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OLYMPIANS PUT AVERY BRUNDAGE ON THE SPOT
August 27, 1956
It is doubtful that fans, officials and participants in U.S. amateur sport have ever been stirred, en masse, to quite the sort of baffled indignation which was set off this month by the publication of the new Olympic amateur oath. Under its terms an Olympic Games competitor must promise to "remain" an amateur, apparently for life. Last week, as officials in Melbourne began sending pledge forms to athletes around the world, SPORTS ILLUSTRATED's James Murray, acting as a sort of surrogate for U.S. Olympic athletes, sought out Avery Brundage of Chicago, president and philosopher in chief of the International Olympic Committee, who gallantly took the stand, as follows:
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August 27, 1956

Olympians Put Avery Brundage On The Spot

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A The question applies only to the U.S. It has not been denounced universally. After all, we are only one of 80 countries. And even here in the U.S.—why, just because your opponent makes the most noise doesn't mean everybody disapproves along with him.

Q Do you still believe the revision is fair or have you done some second thinking?

A I can see and will admit that in the existing climate of amateur sports there have been many people who have been shocked to find there still remain a few amateur standards. I will say that the protest of the American Olympic Committee is legitimate in that, while ignorance of the law is normally no excuse, they really went into the preparation of the American Olympic team without taking this oath into consideration and they now have a team which it may be difficult to replace if it is broken up. But my last year's letter went out to them, so they should have known.

Q Did you as a young man ever have to face this problem, which is essentially a financial problem for the athletes involved?

A That is the old question of this multimillionaire Brundage who sits on top of his moneybags and never had knowledge of privations in his youth. The facts are, I went to college on borrowed money, and what money I have made I earned myself—as an amateur.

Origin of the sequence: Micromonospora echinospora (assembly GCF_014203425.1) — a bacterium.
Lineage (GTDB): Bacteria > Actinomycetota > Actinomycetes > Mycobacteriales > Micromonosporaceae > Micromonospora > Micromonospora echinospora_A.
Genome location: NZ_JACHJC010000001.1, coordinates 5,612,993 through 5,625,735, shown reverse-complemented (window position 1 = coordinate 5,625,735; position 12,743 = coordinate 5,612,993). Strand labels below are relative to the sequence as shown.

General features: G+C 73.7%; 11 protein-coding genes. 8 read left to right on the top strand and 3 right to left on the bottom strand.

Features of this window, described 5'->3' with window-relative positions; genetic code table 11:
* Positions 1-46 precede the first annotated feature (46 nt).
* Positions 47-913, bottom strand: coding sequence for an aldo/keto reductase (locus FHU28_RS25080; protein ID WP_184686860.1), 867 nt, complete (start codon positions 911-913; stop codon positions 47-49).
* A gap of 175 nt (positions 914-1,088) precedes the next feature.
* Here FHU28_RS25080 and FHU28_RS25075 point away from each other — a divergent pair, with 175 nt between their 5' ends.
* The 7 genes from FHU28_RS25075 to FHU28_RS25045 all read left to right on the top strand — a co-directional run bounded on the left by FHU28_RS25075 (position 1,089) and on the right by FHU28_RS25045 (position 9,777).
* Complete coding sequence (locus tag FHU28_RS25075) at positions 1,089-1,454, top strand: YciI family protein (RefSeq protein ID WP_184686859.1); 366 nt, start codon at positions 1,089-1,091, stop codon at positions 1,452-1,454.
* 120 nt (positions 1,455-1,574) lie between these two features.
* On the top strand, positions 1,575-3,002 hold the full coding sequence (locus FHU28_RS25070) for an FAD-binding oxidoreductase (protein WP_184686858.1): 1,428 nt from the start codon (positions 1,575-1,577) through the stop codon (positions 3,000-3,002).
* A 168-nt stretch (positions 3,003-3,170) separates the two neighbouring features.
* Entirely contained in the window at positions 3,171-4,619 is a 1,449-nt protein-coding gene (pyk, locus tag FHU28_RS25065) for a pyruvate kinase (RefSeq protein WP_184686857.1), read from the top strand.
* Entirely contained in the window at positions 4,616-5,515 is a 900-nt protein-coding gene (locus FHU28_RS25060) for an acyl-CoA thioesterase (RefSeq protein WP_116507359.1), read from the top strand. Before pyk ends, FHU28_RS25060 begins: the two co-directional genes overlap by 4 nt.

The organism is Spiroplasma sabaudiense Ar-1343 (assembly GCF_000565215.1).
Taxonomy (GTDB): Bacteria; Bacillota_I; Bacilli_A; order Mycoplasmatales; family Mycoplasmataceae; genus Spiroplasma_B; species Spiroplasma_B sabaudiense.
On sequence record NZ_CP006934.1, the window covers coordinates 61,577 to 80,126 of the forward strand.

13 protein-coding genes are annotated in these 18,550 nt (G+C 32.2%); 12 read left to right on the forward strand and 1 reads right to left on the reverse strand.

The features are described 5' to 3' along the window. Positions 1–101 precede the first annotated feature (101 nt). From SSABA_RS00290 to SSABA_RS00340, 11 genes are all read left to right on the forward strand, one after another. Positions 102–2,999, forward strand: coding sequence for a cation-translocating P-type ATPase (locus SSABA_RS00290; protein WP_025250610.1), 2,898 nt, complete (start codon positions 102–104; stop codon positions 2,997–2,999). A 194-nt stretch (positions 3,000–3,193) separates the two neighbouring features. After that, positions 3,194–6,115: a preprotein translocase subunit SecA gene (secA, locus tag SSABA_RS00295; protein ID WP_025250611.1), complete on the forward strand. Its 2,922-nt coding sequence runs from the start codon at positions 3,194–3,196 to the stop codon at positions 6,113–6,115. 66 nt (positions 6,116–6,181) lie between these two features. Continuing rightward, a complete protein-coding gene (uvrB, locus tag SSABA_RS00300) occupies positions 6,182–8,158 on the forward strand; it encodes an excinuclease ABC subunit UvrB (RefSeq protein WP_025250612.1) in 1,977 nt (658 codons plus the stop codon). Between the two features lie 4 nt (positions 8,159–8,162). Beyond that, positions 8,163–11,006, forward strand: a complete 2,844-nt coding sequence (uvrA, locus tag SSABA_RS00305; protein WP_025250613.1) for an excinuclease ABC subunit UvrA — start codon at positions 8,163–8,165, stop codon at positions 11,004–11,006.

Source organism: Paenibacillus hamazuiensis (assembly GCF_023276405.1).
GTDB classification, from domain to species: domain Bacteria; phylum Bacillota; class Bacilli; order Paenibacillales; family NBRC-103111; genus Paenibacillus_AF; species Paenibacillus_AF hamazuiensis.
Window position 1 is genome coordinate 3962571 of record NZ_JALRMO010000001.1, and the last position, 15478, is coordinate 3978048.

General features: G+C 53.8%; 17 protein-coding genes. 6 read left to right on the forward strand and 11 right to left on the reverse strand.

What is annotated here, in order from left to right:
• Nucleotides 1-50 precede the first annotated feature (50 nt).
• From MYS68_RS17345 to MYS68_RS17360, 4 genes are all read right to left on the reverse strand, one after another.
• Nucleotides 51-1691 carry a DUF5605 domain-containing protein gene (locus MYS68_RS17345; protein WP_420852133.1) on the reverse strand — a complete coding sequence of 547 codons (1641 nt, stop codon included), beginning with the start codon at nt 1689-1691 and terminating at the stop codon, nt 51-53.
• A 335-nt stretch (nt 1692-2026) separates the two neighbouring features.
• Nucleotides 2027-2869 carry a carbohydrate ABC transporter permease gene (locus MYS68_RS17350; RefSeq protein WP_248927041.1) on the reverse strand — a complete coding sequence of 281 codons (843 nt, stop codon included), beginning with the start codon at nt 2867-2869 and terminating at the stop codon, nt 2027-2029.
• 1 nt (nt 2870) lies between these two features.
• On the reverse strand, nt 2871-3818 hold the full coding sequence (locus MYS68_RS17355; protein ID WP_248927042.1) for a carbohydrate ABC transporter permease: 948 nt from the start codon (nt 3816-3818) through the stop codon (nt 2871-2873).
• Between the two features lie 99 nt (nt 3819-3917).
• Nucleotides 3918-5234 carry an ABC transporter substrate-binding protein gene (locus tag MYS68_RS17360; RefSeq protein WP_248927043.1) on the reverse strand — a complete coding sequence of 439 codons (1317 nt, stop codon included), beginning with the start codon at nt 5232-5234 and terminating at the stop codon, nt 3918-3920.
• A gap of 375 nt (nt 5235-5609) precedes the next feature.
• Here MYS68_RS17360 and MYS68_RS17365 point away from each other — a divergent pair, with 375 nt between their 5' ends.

Q Well, actually, your main point is that you or your committee is unwilling to undergo a lot of backbreaking work, take a lot of time and energy and even bring whole governments into the picture in order to provide an international showcase for boys who will convert it into personal gain. But aren't you overlooking the fact that, in reality, the countries involved derive huge benefits in terms of tourism and reams of international publicity? The Olympic site is sort of put on the map, isn't it?

A That's true. Why do you think there are 20 cities bidding for it?

Q Well, don't you think that the boys make possible that kind of tangible benefit for the cities involved, and isn't it a small thing to grant them the right to convert their talent into money later on?

A You are overlooking the boys who are genuine amateurs, who are in the Olympic Games for the love of it. The only reward an amateur gets is his brief glory as champion, and he shouldn't be deprived of it by somebody who is going to make a business of what he is doing. If you stage the Games for the professionals, you are not keeping faith with the amateurs, and the Games—under the Olympic ideal—are staged for amateurs. Why should the Games become a vehicle to line somebody's pockets?

Q But haven't you seen where a star football player looks up at 100,000 people who have come to watch him play and wonders why he shouldn't gel in on that revenue? Won't the Olympic athlete want some consideration, at least the right to turn pro? After all, officials derive benefits, trips to meetings and the Games themselves.

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